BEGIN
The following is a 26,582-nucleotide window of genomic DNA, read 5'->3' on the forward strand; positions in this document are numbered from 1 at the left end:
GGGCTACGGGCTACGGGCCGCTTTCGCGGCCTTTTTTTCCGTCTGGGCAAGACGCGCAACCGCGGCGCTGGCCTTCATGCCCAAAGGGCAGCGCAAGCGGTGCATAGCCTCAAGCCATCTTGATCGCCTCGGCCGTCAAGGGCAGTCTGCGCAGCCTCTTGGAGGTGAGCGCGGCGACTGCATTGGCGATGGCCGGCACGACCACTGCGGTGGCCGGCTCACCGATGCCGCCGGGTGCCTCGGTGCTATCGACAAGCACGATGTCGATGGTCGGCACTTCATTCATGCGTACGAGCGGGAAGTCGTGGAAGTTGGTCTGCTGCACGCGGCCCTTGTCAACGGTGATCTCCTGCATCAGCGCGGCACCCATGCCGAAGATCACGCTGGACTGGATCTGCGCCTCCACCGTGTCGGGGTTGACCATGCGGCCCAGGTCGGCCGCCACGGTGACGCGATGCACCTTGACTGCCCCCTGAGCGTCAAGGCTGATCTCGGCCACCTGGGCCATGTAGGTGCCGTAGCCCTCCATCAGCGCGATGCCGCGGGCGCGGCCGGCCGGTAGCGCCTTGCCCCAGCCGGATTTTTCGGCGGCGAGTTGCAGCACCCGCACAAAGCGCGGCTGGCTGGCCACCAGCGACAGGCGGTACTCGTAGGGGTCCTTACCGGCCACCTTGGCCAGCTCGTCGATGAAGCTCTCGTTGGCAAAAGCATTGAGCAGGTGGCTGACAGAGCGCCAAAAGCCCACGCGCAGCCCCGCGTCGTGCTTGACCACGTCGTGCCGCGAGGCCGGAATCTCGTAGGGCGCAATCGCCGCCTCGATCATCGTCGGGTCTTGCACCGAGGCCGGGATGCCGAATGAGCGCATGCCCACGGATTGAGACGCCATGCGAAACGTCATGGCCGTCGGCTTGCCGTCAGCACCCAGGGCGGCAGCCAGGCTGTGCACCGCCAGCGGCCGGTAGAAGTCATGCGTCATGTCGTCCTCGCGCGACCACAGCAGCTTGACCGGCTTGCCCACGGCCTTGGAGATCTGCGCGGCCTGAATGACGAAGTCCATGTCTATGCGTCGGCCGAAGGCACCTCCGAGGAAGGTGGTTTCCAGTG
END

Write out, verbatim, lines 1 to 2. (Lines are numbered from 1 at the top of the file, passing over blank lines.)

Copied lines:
The following is a 26,582-nucleotide window of genomic DNA, read 5'->3' on the forward strand; positions in this document are numbered from 1 at the left end:
GGGCTACGGGCTACGGGCCGCTTTCGCGGCCTTTTTTTCCGTCTGGGCAAGACGCGCAACCGCGGCGCTGGCCTTCATGCCCAAAGGGCAGCGCAAGCGGTGCATAGCCTCAAGCCATCTTGATCGCCTCGGCCGTCAAGGGCAGTCTGCGCAGCCTCTTGGAGGTGAGCGCGGCGACTGCATTGGCGATGGCCGGCACGACCACTGCGGTGGCCGGCTCACCGATGCCGCCGGGTGCCTCGGTGCTATCGACAAGCACGATGTCGATGGTCGGCACTTCATTCATGCGTACGAGCGGGAAGTCGTGGAAGTTGGTCTGCTGCACGCGGCCCTTGTCAACGGTGATCTCCTGCATCAGCGCGGCACCCATGCCGAAGATCACGCTGGACTGGATCTGCGCCTCCACCGTGTCGGGGTTGACCATGCGGCCCAGGTCGGCCGCCACGGTGACGCGATGCACCTTGACTGCCCCCTGAGCGTCAAGGCTGATCTCGGCCACCTGGGCCATGTAGGTGCCGTAGCCCTCCATCAGCGCGATGCCGCGGGCGCGGCCGGCCGGTAGCGCCTTGCCCCAGCCGGATTTTTCGGCGGCGAGTTGCAGCACCCGCACAAAGCGCGGCTGGCTGGCCACCAGCGACAGGCGGTACTCGTAGGGGTCCTTACCGGCCACCTTGGCCAGCTCGTCGATGAAGCTCTCGTTGGCAAAAGCATTGAGCAGGTGGCTGACAGAGCGCCAAAAGCCCACGCGCAGCCCCGCGTCGTGCTTGACCACGTCGTGCCGCGAGGCCGGAATCTCGTAGGGCGCAATCGCCGCCTCGATCATCGTCGGGTCTTGCACCGAGGCCGGGATGCCGAATGAGCGCATGCCCACGGATTGAGACGCCATGCGAAACGTCATGGCCGTCGGCTTGCCGTCAGCACCCAGGGCGGCAGCCAGGCTGTGCACCGCCAGCGGCCGGTAGAAGTCATGCGTCATGTCGTCCTCGCGCGACCACAGCAGCTTGACCGGCTTGCCCACGGCCTTGGAGATCTGCGCGGCCTGAATGACGAAGTCCATGTCTATGCGTCGGCCGAAGGCACCTCCGAGGAAGGTGGTTTCCAGTG